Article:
or one that otherwise qualifies for S-corporation status but elects to be treated as a C-cor-
     poration. The corporation files its own tax returns, pays taxes on income, and then dis-
     tributes dividends to shareholders who pay taxes on the dividends.

3.501(c)(3) corporation. A not-for-profit corporation authorized by Section 501(c)(3) of the
     Internal Revenue Code, which files an information tax return but pays no taxes.

Corporation

For income tax purposes, an entity that is incorporated under the laws of a state, a foreign entity that is treated as a corporation under IRS regulations, or an unincorporated entity that elects to be taxed as a corporation by filing Form 8832.
References in periodicals archive ?
Justice Kennedy's opinion for the Court in Citizens United and Justice Alito's opinion for the Court in Hobby Lobby focused on the rights of free speech and the free exercise of religion, more or less accepting that those rights can inhere in corporate persons. Some of the strongest public reactions to these opinions have to do precisely with the fact that they are defenses of the rights of corporate persons and not rights of natural human beings.
It is the result of the terms of a contract in which each individual transfers all of his or her natural rights and freedom to everyone else in order to create a new corporate person.
You should not forget that I was a student, undergraduate, a corporate person who held a high position of responsibility both at home and beyond.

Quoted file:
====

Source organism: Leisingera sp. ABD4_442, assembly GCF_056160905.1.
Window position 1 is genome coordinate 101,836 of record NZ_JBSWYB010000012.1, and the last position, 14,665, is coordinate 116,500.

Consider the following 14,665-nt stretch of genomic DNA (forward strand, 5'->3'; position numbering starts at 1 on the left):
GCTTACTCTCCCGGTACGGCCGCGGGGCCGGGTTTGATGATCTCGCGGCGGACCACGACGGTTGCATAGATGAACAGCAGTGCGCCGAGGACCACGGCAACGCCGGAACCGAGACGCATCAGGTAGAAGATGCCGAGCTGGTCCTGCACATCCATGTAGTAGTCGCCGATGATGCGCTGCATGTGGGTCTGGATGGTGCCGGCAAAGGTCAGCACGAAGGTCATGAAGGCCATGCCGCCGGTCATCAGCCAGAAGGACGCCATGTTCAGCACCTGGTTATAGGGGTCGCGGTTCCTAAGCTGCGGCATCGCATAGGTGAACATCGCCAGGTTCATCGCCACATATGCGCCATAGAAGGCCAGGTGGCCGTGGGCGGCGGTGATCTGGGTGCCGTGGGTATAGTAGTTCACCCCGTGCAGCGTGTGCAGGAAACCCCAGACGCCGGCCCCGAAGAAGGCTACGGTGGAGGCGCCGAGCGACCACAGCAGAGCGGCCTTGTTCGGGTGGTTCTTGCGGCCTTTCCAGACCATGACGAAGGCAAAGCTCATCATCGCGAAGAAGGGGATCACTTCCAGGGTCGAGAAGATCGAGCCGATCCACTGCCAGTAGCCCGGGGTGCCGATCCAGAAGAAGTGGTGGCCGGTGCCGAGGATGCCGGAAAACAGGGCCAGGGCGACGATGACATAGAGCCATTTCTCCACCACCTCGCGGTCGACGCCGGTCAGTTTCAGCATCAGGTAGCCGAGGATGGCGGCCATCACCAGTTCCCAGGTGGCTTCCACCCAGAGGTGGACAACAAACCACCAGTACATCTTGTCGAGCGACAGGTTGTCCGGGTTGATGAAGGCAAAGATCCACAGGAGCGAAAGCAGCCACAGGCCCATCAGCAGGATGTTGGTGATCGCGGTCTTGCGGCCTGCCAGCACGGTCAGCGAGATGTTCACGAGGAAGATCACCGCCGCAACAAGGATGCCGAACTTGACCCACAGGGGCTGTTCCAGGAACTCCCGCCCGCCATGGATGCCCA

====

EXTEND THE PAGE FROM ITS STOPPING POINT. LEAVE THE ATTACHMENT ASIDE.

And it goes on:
A Single Person Company ("SPC") is a company which is fully owned by a single natural or corporate person. The owner is liable for the company's debts and obligations only to the extent of the value of his capital investment in the company.
Indeed, although the Supreme Court dismissed any difference between a profit-seeking person and a profit-seeking corporate person, (32) the distinction is obvious: only one involves an actual human being.
"I think it's not for me," he explains that a corporate person needs to be somewhat charismatic (given the need to make justifications up the ladder), a trait that he doesn't think applies to him.
To have those voices silenced by the wealth of a single "corporate person" runs counter to representative democracy.
Fayza Saad, INJAZ Qatar Director says corporate volunteers are the spirit of INJAZ, : "When a corporate person walks into a class it is a new experience for the students who are eager to learn about the real business world.
A lawyer laments that his corporation (a corporate person) has been discriminated against, thus violating the equal protection clause of the Fourteenth Amendment.
Second, there is modern business ethics, especially theories of corporate responsibility ("the corporate person").
He has experience as a corporate person and also as a seasoned civil servant.
Other authors not only do not find that corporate personhood compels us to treat a corporate person as possessing the same rights as human beings, they warn that "reification is a device for making something that is in fact complex seem simple, and that can be dangerous." (59)